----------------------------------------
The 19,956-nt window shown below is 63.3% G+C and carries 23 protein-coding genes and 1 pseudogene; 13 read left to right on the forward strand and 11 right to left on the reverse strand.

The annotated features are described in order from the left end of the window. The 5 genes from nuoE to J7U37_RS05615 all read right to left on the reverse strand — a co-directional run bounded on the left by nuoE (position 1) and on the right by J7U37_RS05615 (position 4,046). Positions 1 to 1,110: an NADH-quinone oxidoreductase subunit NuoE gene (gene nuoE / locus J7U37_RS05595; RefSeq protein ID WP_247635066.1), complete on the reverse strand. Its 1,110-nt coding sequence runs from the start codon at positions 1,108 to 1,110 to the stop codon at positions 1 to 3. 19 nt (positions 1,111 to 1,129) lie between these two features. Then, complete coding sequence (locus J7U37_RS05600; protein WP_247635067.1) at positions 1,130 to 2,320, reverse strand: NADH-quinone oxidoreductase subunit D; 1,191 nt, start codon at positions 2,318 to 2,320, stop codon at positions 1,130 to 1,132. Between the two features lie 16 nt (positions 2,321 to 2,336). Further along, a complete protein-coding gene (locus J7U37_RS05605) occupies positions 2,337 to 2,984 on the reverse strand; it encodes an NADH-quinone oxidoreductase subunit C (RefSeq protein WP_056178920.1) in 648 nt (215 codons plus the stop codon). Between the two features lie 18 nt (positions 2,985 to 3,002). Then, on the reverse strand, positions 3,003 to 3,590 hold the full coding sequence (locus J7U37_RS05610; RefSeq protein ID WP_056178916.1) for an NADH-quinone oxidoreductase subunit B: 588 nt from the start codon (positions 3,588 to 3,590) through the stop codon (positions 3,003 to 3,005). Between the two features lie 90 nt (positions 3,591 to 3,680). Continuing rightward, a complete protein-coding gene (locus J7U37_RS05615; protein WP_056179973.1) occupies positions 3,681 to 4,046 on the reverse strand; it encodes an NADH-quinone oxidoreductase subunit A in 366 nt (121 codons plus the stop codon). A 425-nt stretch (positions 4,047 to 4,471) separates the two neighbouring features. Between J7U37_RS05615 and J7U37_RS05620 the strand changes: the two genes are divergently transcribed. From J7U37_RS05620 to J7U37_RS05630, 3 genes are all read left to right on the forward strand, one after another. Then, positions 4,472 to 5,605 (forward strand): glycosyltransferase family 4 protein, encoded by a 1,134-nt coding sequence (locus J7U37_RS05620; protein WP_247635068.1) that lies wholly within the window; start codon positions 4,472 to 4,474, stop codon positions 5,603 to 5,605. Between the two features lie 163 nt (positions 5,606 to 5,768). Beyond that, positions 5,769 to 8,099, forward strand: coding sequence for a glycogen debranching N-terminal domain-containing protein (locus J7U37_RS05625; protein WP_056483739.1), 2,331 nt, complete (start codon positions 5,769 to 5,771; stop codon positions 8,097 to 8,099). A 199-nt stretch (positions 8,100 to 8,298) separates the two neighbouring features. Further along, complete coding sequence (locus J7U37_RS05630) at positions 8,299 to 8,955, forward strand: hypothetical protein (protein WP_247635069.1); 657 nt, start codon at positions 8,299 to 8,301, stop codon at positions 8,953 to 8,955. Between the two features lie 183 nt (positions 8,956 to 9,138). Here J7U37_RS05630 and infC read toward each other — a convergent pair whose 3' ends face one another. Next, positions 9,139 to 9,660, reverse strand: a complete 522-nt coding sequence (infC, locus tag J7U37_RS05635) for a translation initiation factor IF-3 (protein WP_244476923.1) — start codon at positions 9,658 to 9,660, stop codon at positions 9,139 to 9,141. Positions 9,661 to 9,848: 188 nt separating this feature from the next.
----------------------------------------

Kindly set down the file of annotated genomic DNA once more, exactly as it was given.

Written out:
The 19,956-nt window shown below is 63.3% G+C and carries 23 protein-coding genes and 1 pseudogene; 13 read left to right on the forward strand and 11 right to left on the reverse strand.

The annotated features are described in order from the left end of the window. The 5 genes from nuoE to J7U37_RS05615 all read right to left on the reverse strand — a co-directional run bounded on the left by nuoE (position 1) and on the right by J7U37_RS05615 (position 4,046). Positions 1 to 1,110: an NADH-quinone oxidoreductase subunit NuoE gene (gene nuoE / locus J7U37_RS05595; RefSeq protein ID WP_247635066.1), complete on the reverse strand. Its 1,110-nt coding sequence runs from the start codon at positions 1,108 to 1,110 to the stop codon at positions 1 to 3. 19 nt (positions 1,111 to 1,129) lie between these two features. Then, complete coding sequence (locus J7U37_RS05600; protein WP_247635067.1) at positions 1,130 to 2,320, reverse strand: NADH-quinone oxidoreductase subunit D; 1,191 nt, start codon at positions 2,318 to 2,320, stop codon at positions 1,130 to 1,132. Between the two features lie 16 nt (positions 2,321 to 2,336). Further along, a complete protein-coding gene (locus J7U37_RS05605) occupies positions 2,337 to 2,984 on the reverse strand; it encodes an NADH-quinone oxidoreductase subunit C (RefSeq protein WP_056178920.1) in 648 nt (215 codons plus the stop codon). Between the two features lie 18 nt (positions 2,985 to 3,002). Then, on the reverse strand, positions 3,003 to 3,590 hold the full coding sequence (locus J7U37_RS05610; RefSeq protein ID WP_056178916.1) for an NADH-quinone oxidoreductase subunit B: 588 nt from the start codon (positions 3,588 to 3,590) through the stop codon (positions 3,003 to 3,005). Between the two features lie 90 nt (positions 3,591 to 3,680). Continuing rightward, a complete protein-coding gene (locus J7U37_RS05615; protein WP_056179973.1) occupies positions 3,681 to 4,046 on the reverse strand; it encodes an NADH-quinone oxidoreductase subunit A in 366 nt (121 codons plus the stop codon). A 425-nt stretch (positions 4,047 to 4,471) separates the two neighbouring features. Between J7U37_RS05615 and J7U37_RS05620 the strand changes: the two genes are divergently transcribed. From J7U37_RS05620 to J7U37_RS05630, 3 genes are all read left to right on the forward strand, one after another. Then, positions 4,472 to 5,605 (forward strand): glycosyltransferase family 4 protein, encoded by a 1,134-nt coding sequence (locus J7U37_RS05620; protein WP_247635068.1) that lies wholly within the window; start codon positions 4,472 to 4,474, stop codon positions 5,603 to 5,605. Between the two features lie 163 nt (positions 5,606 to 5,768). Beyond that, positions 5,769 to 8,099, forward strand: coding sequence for a glycogen debranching N-terminal domain-containing protein (locus J7U37_RS05625; protein WP_056483739.1), 2,331 nt, complete (start codon positions 5,769 to 5,771; stop codon positions 8,097 to 8,099). A 199-nt stretch (positions 8,100 to 8,298) separates the two neighbouring features. Further along, complete coding sequence (locus J7U37_RS05630) at positions 8,299 to 8,955, forward strand: hypothetical protein (protein WP_247635069.1); 657 nt, start codon at positions 8,299 to 8,301, stop codon at positions 8,953 to 8,955. Between the two features lie 183 nt (positions 8,956 to 9,138). Here J7U37_RS05630 and infC read toward each other — a convergent pair whose 3' ends face one another. Next, positions 9,139 to 9,660, reverse strand: a complete 522-nt coding sequence (infC, locus tag J7U37_RS05635) for a translation initiation factor IF-3 (protein WP_244476923.1) — start codon at positions 9,658 to 9,660, stop codon at positions 9,139 to 9,141. Positions 9,661 to 9,848: 188 nt separating this feature from the next.